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Harry Baldwin and Gordon Rae

From 27 January, the wearing of face coverings is no longer a legal requirement. The government suggests that you continue to wear a face covering in crowded and enclosed spaces where you may come into contact with other people you do not normally meet. For the most up-to-date guidance to keep yourself and others safe please visit this link.

Grayshott Gardeners Flower Count

New Year’s Day 2022

A great way to mark the beginning of a New Year is to get out in your garden and see what is flowering.  That is what a group of Grayshott Gardeners did this year, counting flowers that were fully open on the first day of January 2022. 

Our clever gardeners have planted their gardens so there is a bit of interest in every season, so many of the plants found were winter favourites – with many viburnums, witch hazels, mahonias and pansies (if the deer haven’t treated themselves to a flowery delicacy and pinched all the flowers).  It’s been a mild year so far, so it was interesting to see that some plants were still hanging onto their blooms from the summer.  But perhaps more surprising were the plants that were getting a head start for the coming season – with one brave pink rhododendron stealing the show.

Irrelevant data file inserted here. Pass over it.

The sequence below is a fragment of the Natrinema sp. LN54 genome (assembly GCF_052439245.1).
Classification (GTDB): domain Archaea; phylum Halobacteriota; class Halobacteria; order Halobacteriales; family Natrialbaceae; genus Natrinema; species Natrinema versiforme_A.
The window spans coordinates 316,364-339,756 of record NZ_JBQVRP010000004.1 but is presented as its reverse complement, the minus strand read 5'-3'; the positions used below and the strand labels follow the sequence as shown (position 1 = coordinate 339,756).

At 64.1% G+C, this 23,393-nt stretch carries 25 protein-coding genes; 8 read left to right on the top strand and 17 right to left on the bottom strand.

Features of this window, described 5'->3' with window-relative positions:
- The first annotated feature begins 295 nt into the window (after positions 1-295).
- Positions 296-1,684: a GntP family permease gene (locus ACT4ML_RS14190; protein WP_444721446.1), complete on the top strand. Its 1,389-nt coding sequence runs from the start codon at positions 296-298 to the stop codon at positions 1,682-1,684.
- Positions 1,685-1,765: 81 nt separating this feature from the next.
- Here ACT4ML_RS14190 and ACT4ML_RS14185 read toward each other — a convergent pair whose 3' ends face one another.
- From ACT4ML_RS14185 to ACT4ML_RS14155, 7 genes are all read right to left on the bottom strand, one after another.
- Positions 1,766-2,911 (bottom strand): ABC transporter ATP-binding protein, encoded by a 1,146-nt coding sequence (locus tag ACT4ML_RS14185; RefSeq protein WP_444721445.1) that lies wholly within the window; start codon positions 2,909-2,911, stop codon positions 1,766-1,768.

Below we have a list of what you found – over 100 flowers counted in total, and 53 distinct species.

You also can view this article on our website.

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This month, our President, Gordon Rae, is providing information on the Crocus and Snowdrop. Please do let us know what you think of this feature which was introduced in response to reader request. You can contact Gordon at


February is the month of crocuses and snowdrops, providing a smorgasbord of choice with hundreds of cultivars, varieties and forms to choose from.

From amongst the bewildering choice of crocus, one does stand out. The wild species is a native of Greece and especially Crete. My choice is a cultivated form, Crocus Sieberi subsp Sublimis f. ‘Tricolat’. Just 3’ – 4” tall, it has a fragrant 3-layered multi-coloured flower. The base is a golden yellow below a ring of pure white and topped with bright lilac/purple sepals and vivid yellow stamens inside the flower. Backlit by sunshine. Each crocus cup positively glows in the light.